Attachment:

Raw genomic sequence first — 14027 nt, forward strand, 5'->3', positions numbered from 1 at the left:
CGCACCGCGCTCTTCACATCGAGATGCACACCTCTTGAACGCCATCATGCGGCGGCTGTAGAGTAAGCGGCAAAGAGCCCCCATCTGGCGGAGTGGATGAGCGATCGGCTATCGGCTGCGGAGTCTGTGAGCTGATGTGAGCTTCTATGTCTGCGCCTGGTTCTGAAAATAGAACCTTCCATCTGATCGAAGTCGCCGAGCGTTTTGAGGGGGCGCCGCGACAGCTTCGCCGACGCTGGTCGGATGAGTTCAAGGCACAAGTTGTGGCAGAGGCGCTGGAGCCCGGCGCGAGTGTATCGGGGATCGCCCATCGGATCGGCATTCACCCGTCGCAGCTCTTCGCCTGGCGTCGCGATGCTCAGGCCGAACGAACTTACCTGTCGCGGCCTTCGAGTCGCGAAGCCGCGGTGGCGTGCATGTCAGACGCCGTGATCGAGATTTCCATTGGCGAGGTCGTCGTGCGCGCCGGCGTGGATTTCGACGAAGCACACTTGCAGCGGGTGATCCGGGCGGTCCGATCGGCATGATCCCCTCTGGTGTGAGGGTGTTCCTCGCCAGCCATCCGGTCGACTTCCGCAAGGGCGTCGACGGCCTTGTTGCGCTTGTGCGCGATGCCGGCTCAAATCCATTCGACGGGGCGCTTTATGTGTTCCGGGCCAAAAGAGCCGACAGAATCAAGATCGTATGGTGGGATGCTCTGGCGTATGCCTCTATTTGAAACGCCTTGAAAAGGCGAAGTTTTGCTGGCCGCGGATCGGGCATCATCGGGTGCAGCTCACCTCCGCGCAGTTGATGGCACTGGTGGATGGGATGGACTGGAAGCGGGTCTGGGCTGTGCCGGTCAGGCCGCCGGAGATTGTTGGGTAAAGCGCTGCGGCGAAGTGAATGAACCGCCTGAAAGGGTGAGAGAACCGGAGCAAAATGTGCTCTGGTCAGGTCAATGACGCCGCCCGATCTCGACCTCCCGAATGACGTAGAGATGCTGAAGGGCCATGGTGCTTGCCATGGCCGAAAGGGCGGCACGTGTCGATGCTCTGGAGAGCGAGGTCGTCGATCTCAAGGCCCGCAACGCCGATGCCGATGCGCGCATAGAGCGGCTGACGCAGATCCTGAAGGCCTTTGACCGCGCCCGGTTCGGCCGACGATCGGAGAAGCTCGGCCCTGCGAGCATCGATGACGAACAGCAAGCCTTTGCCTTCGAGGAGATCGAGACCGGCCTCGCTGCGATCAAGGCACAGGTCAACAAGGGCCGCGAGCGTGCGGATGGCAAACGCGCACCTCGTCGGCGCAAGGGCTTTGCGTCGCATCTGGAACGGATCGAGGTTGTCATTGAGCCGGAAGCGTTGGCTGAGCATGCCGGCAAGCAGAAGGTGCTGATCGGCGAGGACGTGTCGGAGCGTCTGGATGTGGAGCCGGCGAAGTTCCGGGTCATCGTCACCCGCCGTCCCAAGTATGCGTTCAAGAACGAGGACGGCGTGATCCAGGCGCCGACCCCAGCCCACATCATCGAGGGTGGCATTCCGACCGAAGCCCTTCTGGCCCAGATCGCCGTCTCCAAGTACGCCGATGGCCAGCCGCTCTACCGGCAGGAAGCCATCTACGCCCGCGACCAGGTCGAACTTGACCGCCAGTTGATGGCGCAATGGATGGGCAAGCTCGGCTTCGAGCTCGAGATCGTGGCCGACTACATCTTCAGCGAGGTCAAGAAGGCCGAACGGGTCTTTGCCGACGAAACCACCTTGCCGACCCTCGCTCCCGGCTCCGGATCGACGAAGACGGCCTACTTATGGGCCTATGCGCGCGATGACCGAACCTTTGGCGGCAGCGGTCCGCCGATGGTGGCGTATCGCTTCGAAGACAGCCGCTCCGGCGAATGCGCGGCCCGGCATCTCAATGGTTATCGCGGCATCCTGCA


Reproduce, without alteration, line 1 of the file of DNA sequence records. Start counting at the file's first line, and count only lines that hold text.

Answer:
Raw genomic sequence first — 14027 nt, forward strand, 5'->3', positions numbered from 1 at the left: